For lunch, source authentic Asian cuisine in Belleville’s Chinatown. Epron recommends Restaurant Wenzhou, where you’ll find great food for good value. House specialities include their homemade dumplings, stir-fried eel, and crab with chives and ginger. Then there’s Ravioli Nord-Est and Guo Xin, the latter of which comes recommended by Flynn. Both specialise in homemade Chinese dumplings: for steamed, go with Ravioli Nord-Est; for fried, try Guo Xin.

Walk off your lunch with a stroll through Parc de Belleville, an elevated green space that sits high on a hill overlooking the city. “It has one of the best views of Paris, easily as good as the Sacré-Coeur and much less crowded,” says Flynn.

People gather in Paris’s Chinatown in 2002

Sample the best of the arrondissement’s music, art and culture

From Parc de Belleville, head southwest to the Ateliers d’artistes de Belleville (Belleville artists’ workshops), which are free to enter and showcase rotating exhibits by local artists, some of whom work on-site. The gallery is open Thursday to Sunday from 2pm to 8pm.

In tribute to Belleville’s songbird Edith Piaf, who was famous for her renditions of ‘La Vie en Rose’ and ‘Milord’, the singer’s private apartment has now been turned into a museum, where visitors can learn more about France’s national chanteuse (singer).

About a 10-minute walk north of the Musée Edith Piaf, you’ll reach rue Dénoyez, a colourful alley that is famous for its long wall of tagged street art.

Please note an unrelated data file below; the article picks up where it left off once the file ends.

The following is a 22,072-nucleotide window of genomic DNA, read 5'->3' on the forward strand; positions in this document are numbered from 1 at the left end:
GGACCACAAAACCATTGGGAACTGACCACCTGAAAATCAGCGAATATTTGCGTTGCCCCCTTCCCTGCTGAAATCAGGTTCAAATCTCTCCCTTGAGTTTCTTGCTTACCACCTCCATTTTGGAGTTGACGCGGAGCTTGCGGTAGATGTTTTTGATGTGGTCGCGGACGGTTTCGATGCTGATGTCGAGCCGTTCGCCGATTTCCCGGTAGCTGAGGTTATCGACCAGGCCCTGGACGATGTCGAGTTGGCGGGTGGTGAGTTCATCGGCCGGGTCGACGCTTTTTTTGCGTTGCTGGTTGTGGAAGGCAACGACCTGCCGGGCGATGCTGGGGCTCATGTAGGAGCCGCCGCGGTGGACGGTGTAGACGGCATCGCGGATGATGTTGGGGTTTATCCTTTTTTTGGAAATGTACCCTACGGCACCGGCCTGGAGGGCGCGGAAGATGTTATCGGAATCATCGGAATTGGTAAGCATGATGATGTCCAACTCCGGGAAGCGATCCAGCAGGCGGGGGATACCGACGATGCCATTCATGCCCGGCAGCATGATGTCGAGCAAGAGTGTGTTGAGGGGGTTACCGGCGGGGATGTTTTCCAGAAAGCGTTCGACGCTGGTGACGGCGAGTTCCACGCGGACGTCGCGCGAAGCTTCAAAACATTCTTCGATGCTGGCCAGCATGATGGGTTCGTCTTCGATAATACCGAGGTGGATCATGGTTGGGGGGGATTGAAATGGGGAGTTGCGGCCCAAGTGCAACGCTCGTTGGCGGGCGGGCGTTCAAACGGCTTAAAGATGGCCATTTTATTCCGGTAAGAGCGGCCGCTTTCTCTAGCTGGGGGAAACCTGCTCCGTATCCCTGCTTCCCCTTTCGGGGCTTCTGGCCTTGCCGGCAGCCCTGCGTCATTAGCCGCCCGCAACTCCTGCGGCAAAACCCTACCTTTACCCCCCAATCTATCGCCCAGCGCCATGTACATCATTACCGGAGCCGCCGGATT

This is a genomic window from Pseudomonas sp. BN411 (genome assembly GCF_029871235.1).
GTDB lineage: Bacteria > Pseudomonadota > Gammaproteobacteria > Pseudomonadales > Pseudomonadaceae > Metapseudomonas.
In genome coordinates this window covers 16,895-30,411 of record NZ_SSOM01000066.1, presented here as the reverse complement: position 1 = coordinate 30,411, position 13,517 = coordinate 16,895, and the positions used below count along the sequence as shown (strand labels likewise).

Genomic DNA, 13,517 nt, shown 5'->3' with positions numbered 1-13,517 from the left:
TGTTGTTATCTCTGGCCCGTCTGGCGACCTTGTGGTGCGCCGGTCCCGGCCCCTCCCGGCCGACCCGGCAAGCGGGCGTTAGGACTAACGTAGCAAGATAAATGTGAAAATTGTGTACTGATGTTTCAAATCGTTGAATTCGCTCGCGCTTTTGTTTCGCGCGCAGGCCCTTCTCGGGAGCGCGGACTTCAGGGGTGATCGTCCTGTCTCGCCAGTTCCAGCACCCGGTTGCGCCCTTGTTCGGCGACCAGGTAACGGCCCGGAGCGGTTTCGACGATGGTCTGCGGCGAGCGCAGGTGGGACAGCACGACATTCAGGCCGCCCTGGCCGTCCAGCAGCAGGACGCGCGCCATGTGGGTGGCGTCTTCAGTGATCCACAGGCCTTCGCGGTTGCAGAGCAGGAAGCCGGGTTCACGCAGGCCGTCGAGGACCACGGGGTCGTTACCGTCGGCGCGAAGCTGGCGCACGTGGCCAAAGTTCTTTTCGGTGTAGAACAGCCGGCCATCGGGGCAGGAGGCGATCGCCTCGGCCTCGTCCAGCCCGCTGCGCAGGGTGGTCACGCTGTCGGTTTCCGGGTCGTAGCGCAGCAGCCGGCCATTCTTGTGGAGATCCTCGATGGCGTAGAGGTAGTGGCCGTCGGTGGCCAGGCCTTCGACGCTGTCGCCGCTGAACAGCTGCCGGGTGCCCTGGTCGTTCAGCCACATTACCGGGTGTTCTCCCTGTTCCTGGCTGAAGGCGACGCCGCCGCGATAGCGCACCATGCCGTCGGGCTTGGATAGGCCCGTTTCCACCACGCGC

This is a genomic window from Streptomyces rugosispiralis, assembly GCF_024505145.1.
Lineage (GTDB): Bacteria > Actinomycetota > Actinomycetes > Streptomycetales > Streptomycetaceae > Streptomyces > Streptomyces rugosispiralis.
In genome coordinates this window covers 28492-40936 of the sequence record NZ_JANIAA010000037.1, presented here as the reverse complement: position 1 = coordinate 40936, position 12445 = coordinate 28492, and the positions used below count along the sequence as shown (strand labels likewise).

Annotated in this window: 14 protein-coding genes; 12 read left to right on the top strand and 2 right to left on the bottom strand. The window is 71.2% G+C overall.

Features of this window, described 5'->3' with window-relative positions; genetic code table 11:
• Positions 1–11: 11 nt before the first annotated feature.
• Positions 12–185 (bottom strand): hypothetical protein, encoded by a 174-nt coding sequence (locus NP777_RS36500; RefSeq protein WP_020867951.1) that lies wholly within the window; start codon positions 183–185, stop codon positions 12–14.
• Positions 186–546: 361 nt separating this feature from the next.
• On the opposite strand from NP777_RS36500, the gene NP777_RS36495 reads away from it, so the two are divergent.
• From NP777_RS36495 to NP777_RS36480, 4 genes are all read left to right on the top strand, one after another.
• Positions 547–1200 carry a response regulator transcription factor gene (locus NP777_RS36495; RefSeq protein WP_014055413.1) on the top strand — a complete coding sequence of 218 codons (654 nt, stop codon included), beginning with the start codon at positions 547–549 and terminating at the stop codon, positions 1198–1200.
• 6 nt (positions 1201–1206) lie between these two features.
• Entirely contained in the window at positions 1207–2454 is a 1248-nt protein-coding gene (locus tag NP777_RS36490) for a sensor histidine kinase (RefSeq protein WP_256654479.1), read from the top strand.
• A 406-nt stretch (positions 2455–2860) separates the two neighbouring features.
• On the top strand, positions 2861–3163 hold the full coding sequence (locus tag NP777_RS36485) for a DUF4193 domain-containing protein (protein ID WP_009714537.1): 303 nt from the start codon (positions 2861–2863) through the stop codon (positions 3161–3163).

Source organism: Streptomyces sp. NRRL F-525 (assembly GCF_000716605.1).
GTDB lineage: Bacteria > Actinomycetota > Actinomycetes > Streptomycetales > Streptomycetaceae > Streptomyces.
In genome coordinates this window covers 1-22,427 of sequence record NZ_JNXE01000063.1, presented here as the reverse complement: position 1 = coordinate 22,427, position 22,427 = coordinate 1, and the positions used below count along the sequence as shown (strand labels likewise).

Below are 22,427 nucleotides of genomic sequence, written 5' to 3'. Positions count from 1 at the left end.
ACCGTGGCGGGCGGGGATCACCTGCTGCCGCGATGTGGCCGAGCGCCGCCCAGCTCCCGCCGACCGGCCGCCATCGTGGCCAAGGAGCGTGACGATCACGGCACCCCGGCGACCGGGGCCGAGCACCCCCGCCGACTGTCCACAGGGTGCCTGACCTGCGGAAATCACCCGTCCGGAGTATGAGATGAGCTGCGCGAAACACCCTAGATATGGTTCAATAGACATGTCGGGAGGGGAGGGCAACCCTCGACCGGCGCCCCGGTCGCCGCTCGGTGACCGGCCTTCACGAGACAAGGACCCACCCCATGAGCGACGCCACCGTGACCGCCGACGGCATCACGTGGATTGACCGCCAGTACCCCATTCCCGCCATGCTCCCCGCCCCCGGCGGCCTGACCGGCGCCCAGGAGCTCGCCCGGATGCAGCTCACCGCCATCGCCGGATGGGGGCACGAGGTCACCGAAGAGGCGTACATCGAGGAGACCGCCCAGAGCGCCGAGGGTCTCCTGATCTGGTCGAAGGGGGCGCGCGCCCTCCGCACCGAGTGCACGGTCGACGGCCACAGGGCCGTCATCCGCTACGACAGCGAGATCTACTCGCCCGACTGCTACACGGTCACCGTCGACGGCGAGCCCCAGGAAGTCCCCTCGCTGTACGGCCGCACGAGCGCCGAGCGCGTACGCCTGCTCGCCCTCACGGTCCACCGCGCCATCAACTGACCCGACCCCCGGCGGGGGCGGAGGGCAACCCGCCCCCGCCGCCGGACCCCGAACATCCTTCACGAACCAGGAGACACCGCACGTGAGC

Art and jewellery are on display in Belleville’s Denoyez Street


Start the evening with an apéro

After all that walking, you’ll likely want to stop somewhere for a pre-dinner drink, or apéro. For that, grab a seat at Aux Folies, a local institution in Belleville, and just around the corner from rue Dénoyez, or head to trendier bars like Le Combat, Mino or La Commune, where cocktails are served by serious mixologists.

Flynn is a particular fan of Le Combat, which is helmed by a trio of female mixologists who cut their teeth at the Experimental Cocktail Club before opening their own bar. “Le Combat does great cocktails,” he says. “It really fits in with the neighbourhood and is a good place for catching the after-work crowd.”

Aux Folies in Belleville is a great place to head in the evenings

End the day with a delicious neo-bistro meal and a night of entertainment

Once you’ve whet your appetite, try either Mensae or Le Grand Bain, both buzzy, neo-bistro restaurants helmed by some of Paris’s most exciting young chefs. Named the best bistro of the 19th arrondissement by a leading French restaurant guide in 2018, Mensae is helmed by two former competitors of the French version of Top Chef. Prices are kept accessible at €36 (£32) for a three-course meal that may include dishes like calamari with barbecue chorizo; pork loin with chanterelle mushrooms and black garlic; and lemon tart with sage ice cream.

For sharing plates, head to Le Grand Bain, on rue Dénoyez, where you can tuck into aubergines, ricotta and honey; brown crab with salicornia on focaccia; and mussels with wild garlic, smoked butter and pickled celery.

After dinner, mingle with the locals at La Bellevilloise, a hybrid, multi-storey space that hosts everything from concerts, live debates, shows and conferences to exhibits and club nights. Events and listings change every week. Weather pending, you can also choose to finish the day with a nightcap drink on La Bellevilloise’s outdoor terrace.

This is an updated version of an article originally written by Paul McQueen.